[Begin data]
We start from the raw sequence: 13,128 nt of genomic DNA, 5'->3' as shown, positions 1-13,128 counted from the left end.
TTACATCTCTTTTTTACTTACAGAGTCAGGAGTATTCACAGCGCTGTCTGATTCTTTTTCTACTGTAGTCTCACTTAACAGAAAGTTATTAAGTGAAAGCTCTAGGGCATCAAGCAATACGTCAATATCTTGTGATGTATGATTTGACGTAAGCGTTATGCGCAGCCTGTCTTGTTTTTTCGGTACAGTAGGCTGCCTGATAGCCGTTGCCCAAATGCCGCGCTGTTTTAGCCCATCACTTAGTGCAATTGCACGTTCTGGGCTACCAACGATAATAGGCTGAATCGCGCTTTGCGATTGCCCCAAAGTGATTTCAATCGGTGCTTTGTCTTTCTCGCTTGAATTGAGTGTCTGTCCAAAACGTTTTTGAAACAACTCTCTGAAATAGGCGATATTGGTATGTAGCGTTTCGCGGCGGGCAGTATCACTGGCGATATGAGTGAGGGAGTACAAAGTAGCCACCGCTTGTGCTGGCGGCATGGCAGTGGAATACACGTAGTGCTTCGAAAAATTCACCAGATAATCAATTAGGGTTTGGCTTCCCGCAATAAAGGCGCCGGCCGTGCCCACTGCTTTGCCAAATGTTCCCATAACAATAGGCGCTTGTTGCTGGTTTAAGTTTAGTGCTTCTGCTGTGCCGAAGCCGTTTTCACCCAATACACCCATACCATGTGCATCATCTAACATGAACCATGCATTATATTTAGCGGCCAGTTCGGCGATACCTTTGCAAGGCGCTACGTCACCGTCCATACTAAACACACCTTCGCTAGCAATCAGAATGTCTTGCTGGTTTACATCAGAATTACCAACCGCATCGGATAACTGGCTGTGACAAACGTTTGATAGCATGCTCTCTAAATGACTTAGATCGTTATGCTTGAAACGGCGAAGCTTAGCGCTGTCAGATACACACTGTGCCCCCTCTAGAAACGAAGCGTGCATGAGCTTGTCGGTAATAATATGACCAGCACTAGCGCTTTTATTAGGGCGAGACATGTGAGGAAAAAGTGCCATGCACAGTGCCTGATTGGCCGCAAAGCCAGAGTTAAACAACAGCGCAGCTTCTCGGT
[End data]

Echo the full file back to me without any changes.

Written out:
We start from the raw sequence: 13,128 nt of genomic DNA, 5'->3' as shown, positions 1-13,128 counted from the left end.
TTACATCTCTTTTTTACTTACAGAGTCAGGAGTATTCACAGCGCTGTCTGATTCTTTTTCTACTGTAGTCTCACTTAACAGAAAGTTATTAAGTGAAAGCTCTAGGGCATCAAGCAATACGTCAATATCTTGTGATGTATGATTTGACGTAAGCGTTATGCGCAGCCTGTCTTGTTTTTTCGGTACAGTAGGCTGCCTGATAGCCGTTGCCCAAATGCCGCGCTGTTTTAGCCCATCACTTAGTGCAATTGCACGTTCTGGGCTACCAACGATAATAGGCTGAATCGCGCTTTGCGATTGCCCCAAAGTGATTTCAATCGGTGCTTTGTCTTTCTCGCTTGAATTGAGTGTCTGTCCAAAACGTTTTTGAAACAACTCTCTGAAATAGGCGATATTGGTATGTAGCGTTTCGCGGCGGGCAGTATCACTGGCGATATGAGTGAGGGAGTACAAAGTAGCCACCGCTTGTGCTGGCGGCATGGCAGTGGAATACACGTAGTGCTTCGAAAAATTCACCAGATAATCAATTAGGGTTTGGCTTCCCGCAATAAAGGCGCCGGCCGTGCCCACTGCTTTGCCAAATGTTCCCATAACAATAGGCGCTTGTTGCTGGTTTAAGTTTAGTGCTTCTGCTGTGCCGAAGCCGTTTTCACCCAATACACCCATACCATGTGCATCATCTAACATGAACCATGCATTATATTTAGCGGCCAGTTCGGCGATACCTTTGCAAGGCGCTACGTCACCGTCCATACTAAACACACCTTCGCTAGCAATCAGAATGTCTTGCTGGTTTACATCAGAATTACCAACCGCATCGGATAACTGGCTGTGACAAACGTTTGATAGCATGCTCTCTAAATGACTTAGATCGTTATGCTTGAAACGGCGAAGCTTAGCGCTGTCAGATACACACTGTGCCCCCTCTAGAAACGAAGCGTGCATGAGCTTGTCGGTAATAATATGACCAGCACTAGCGCTTTTATTAGGGCGAGACATGTGAGGAAAAAGTGCCATGCACAGTGCCTGATTGGCCGCAAAGCCAGAGTTAAACAACAGCGCAGCTTCTCGGT